“Be vulnerable, be authentic, but also please think about the audience when you post something like this. If my boss had posted a picture of themselves crying about having to lay me off with zero apologies I would be pissed. No, I would be utterly livid.”
Another commented: “Yikes. I was just laid off - along with many others. If my CEO sent this I’d probably lose my mind. You’re crying? I’m crying. We’re crying. You still have your job. Imagine if we all posted pictures of US crying? We’d never get hired, because we are forced to be RESILIENT in our industries. Put those tears in a jar and make a potion to help the peoples lives you laid off better.”
Users on Twitter have also been much more critical of Wallake for the post.
One person tweeted: “I’m actually cheesed. There’s a CEO on LinkedIn going viral because he fired 30% of his staff and posted a picture of him crying.
“Does Emotional Intelligence just not exist after a certain level?”
“I just had an argument with a CEO who posted a selfie of himself crying on LinkedIn because he laid off employees. That’s like a landlord crying on Instagram for evicting tenants. If I got laid off and I saw the CEO of my company crying about it on social media, I’d lose it,” wrote another.
Another person asked: “My question is how many crying selfie pics did that CEO take before he picked one to post?”
“Braden Wallake (the crying LinkedIn CEO) has to be doing a bit, right? There’s no way someone could truly be lacking in self awareness. I don’t know who needs to hear this, but taking to public spaces to farm sympathy after firing your people is a POS move. Full stop,” tweeted another user.
What has he said about the post?
In a follow up post on LinkedIn, Wallake wrote: “Hey everyone, yes, I am the crying CEO. No, my intent was not to make it about me or victimise myself. I am sorry it came across that way.
“It was not my place to out the employees’ names publicly.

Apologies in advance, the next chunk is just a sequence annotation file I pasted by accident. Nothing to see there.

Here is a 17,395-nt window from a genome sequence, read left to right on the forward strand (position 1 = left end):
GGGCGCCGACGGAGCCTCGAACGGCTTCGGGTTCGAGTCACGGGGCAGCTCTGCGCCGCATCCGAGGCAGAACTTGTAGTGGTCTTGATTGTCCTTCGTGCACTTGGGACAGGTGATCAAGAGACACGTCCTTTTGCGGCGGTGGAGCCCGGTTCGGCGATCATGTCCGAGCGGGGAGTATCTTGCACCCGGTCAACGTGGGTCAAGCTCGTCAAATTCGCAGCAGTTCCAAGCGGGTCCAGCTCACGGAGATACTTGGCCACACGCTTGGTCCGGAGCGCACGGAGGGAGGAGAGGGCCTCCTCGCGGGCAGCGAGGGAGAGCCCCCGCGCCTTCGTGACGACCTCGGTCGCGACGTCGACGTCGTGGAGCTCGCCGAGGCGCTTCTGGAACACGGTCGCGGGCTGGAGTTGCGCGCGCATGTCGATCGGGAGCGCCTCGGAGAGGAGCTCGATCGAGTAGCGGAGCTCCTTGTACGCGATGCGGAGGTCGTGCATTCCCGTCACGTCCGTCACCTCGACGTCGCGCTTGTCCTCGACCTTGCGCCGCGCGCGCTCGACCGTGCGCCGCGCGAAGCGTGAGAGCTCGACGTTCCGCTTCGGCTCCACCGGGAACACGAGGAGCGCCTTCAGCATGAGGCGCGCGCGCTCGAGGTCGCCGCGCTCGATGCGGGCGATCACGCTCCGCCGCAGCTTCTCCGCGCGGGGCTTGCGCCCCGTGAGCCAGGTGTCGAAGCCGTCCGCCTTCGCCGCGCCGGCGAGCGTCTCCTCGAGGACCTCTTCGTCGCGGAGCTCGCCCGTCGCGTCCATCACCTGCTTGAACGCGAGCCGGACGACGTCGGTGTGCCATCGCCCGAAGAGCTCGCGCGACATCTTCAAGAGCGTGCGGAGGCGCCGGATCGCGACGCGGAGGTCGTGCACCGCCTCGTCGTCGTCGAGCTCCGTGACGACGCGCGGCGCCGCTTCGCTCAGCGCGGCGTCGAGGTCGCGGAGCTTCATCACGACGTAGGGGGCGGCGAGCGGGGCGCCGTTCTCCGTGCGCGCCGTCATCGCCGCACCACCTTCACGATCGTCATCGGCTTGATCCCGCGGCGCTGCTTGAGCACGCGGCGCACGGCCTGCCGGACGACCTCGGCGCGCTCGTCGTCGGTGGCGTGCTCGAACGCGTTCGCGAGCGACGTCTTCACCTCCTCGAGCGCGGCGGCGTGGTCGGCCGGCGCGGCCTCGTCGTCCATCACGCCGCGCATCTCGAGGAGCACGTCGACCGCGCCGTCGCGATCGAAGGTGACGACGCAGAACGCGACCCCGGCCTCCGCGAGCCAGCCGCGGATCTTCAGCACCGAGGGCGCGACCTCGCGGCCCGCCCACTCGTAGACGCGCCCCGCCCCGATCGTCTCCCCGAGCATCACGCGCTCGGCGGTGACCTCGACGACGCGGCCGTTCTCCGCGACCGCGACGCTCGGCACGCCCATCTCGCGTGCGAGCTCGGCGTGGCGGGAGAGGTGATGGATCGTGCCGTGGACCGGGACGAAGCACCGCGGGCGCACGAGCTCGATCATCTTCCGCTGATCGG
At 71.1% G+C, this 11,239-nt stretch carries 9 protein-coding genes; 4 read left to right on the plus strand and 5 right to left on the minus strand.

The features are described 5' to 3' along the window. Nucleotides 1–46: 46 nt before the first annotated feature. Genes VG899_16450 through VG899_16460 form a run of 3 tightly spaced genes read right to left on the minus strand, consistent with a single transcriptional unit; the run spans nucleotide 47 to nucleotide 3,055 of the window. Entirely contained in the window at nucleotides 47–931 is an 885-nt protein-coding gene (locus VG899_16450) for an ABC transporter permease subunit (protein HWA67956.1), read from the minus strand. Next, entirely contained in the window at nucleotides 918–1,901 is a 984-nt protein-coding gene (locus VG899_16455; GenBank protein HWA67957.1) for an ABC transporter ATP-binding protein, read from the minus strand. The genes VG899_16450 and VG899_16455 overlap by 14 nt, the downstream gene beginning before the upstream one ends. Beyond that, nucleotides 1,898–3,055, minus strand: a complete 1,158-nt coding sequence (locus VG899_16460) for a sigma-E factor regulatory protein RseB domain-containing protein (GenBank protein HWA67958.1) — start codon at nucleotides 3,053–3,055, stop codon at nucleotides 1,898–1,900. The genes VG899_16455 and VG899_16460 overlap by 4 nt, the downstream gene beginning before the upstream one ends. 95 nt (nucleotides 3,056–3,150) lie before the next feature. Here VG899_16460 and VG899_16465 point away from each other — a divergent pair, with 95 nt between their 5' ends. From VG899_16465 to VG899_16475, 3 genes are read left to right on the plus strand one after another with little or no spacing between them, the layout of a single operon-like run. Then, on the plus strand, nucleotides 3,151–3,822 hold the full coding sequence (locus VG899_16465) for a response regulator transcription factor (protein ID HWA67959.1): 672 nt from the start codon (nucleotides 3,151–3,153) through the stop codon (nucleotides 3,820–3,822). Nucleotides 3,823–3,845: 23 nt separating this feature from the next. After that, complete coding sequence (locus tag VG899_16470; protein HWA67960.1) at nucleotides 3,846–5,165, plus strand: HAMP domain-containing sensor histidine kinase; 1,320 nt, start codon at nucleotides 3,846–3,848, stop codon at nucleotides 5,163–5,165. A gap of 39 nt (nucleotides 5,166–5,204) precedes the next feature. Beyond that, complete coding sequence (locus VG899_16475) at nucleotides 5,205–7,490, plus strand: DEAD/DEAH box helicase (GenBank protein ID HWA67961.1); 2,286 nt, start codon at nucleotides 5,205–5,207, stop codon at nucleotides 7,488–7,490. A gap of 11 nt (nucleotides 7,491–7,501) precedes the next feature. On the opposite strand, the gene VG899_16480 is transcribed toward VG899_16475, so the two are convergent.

“What I want to do now, is try to make better of this situation and start a thread for people looking for work.
“Here it is - comment away. This is for YOU to start a new future. To highlight YOU.
“People seeking new work: Post your resume, desired job title, qualifications.
“Employers: here’s an opportunity to hire amazing people.”
Wallake’s followup post has also gotten negative feedback from LinkedIn users, with many calling him out for making the situation worse.
One person wrote: “Why have one viral post when you can get two for the same price? Braden was never and is still not in this for anyone but himself.”
Another commented: “You’re sorry it came across that way? If you were really sorry you would have deleted that post and not even made this post and just started fresh by talking about something else. Instead the crying post is still up, and it is apparent you are loving all the attention this is bringing to you. Not sure how much farther this shovel can dig a hole but I hope for your sake that you hit pavement soon so you can start fixing the things that you started.”
“Quite literally what you did. You made bad decisions and then stole the moment to make yourself the victim for likes. You are now riding the 15 minutes of fame to loosely promote yourself and/or your brand. Delete it all and don’t do this,” wrote another.